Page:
0 Replies
 
au1929
 
  1  
Reply Thu 22 Jul, 2004 10:24 am
McGentrix
I have no idea what Moore said. However, it is a fact that Bush foolishly stripped, men material and funds from Afghanistan to support his war in Iraq. If he hadn't we by this time would have been rid of Bin Ladin. I would suspect that was the tone of the Moore discussion
0 Replies
 
swolf
 
  1  
Reply Thu 22 Jul, 2004 12:25 pm
au1929 wrote:
McGentrix
I have no idea what Moore said. However, it is a fact that Bush foolishly stripped, men material and funds from Afghanistan to support his war in Iraq. If he hadn't we by this time would have been rid of Bin Ladin. I would suspect that was the tone of the Moore discussion


Granted we have to proceed for the next twenty years as if binLaden was alive, the overwhelming likelihood is that he bought it (got vaporized) at ToraBora.

As to numbers of American troops appropriate for Afghanistan, there's no comparing Afghanistan and Iraq. All that was required for Afghanistan was special forces and bombers; the ground war there was between the talibangers and other indigenous forces.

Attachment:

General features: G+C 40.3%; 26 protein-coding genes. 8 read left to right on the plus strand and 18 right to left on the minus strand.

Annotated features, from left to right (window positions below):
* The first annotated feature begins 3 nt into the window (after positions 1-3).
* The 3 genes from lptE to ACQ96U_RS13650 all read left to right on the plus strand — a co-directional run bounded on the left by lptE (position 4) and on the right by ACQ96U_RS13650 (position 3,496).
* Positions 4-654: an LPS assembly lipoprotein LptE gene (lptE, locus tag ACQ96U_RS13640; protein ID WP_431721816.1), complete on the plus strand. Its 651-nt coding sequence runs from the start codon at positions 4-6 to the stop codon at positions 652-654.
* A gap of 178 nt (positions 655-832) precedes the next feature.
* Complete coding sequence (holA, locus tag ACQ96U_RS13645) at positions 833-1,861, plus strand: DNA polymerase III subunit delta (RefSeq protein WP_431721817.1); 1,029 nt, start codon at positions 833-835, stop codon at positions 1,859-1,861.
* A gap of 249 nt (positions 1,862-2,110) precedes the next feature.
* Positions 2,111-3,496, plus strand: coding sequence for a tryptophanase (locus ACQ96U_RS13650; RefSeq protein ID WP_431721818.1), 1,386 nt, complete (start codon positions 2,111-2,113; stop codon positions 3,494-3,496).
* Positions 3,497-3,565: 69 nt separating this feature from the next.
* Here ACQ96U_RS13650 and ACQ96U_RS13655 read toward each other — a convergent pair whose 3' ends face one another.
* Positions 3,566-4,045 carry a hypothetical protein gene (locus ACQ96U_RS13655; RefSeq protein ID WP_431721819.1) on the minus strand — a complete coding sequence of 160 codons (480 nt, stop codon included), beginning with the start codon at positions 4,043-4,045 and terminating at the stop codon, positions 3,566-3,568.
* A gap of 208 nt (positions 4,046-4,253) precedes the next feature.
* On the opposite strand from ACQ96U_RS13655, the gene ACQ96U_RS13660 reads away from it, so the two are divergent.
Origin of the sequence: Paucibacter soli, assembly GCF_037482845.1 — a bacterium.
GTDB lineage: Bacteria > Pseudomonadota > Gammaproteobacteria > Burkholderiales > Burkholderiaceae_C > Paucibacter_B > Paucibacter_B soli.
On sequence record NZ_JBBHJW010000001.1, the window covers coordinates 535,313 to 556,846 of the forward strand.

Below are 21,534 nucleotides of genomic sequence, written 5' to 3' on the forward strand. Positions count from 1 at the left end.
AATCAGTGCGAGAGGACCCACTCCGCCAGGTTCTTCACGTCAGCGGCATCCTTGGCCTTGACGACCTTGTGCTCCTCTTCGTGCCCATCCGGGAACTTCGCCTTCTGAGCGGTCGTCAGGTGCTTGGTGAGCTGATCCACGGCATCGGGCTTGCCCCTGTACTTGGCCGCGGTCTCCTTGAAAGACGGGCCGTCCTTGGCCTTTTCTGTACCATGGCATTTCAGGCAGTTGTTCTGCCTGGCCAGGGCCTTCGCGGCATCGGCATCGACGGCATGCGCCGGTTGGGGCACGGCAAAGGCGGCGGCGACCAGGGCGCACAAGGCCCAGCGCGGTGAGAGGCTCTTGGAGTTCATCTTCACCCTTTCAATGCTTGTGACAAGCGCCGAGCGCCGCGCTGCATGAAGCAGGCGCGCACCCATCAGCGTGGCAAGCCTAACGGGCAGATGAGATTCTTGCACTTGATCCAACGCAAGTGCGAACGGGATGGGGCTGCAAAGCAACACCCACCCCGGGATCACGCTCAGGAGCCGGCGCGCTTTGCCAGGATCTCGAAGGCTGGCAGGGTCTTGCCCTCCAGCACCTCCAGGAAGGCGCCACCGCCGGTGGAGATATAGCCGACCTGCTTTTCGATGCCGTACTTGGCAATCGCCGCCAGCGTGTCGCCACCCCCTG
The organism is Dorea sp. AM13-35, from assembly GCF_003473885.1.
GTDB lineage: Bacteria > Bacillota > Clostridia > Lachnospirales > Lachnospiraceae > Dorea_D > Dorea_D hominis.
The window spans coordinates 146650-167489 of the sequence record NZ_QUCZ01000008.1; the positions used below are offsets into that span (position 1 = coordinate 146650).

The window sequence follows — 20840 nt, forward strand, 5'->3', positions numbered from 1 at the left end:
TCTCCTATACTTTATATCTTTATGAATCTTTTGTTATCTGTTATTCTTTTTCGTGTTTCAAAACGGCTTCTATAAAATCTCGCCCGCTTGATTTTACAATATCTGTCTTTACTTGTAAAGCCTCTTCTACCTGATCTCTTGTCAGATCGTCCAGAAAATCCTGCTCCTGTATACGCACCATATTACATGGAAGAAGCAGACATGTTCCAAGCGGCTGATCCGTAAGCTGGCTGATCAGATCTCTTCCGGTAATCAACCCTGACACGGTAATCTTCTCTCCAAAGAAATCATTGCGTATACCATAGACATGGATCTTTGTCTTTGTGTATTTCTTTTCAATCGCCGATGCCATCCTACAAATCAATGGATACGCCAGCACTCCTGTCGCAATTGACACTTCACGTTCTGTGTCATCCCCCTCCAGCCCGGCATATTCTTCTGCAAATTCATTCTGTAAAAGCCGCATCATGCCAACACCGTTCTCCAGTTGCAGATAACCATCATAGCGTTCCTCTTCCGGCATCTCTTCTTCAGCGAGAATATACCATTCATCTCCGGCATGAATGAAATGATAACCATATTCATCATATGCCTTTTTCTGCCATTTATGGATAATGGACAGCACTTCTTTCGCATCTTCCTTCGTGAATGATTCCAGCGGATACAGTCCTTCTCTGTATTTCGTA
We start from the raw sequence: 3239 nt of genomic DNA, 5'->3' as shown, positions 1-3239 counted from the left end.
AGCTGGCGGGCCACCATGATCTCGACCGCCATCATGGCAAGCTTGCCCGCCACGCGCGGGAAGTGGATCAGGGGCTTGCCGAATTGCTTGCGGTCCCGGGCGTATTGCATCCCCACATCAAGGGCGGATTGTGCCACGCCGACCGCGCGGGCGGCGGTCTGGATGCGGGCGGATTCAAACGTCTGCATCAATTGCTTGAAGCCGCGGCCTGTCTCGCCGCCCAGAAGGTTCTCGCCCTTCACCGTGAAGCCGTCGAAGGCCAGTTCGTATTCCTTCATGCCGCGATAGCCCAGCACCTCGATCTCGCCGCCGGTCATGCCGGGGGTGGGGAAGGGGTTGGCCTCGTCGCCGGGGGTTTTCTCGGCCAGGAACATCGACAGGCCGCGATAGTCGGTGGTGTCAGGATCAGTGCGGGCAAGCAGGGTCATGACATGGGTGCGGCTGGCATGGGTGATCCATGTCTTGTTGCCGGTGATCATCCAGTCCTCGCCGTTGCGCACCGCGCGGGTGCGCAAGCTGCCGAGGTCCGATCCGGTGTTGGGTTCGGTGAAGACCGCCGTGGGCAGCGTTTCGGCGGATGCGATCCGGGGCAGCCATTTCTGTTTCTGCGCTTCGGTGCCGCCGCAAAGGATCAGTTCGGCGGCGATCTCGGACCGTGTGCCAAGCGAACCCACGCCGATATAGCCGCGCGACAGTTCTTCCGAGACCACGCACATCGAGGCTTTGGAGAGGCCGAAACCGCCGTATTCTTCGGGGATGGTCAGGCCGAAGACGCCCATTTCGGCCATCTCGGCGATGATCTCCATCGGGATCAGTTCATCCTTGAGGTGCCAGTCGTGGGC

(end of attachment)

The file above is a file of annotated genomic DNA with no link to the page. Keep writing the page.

There's no way I'd want large numbers of American soldiers in central Asia, for anything or any purpose. There's no rational reason for it.
0 Replies
 
McGentrix
 
  1  
Reply Thu 22 Jul, 2004 12:29 pm
JustanObserver wrote:
Whoa there, McG...

I didn't catch Moore on Stern this morning (slept later than usual), but I think he might have been talking about something that was brought up in the movie.
Someone correct me if I'm wrong, but I believe that we sent less troops (or roughly the same number of troops) to fight the war in Afghanistan as we have police officers in NY (or NYC). The number is somewhere around 10k or so. If that's true, it truly is a disturbing point.

As for your comment about the "infrastructure" thing, I'm gonna have to call baloney on that one. If we wanted to, we could easily support a contingent of 70k-100k troops in Afghanistan. The strongest, most powerful army in the world is not going to be deterred by a lack of "infrastructure". Its fully possible.



Obviously neither of us have any military logistics expertise. That's why I trust the military commanders who have military logistics expertise to be able to perform their jobs.
0 Replies
 
JustanObserver
 
  1  
Reply Thu 22 Jul, 2004 12:59 pm
McGentrix wrote: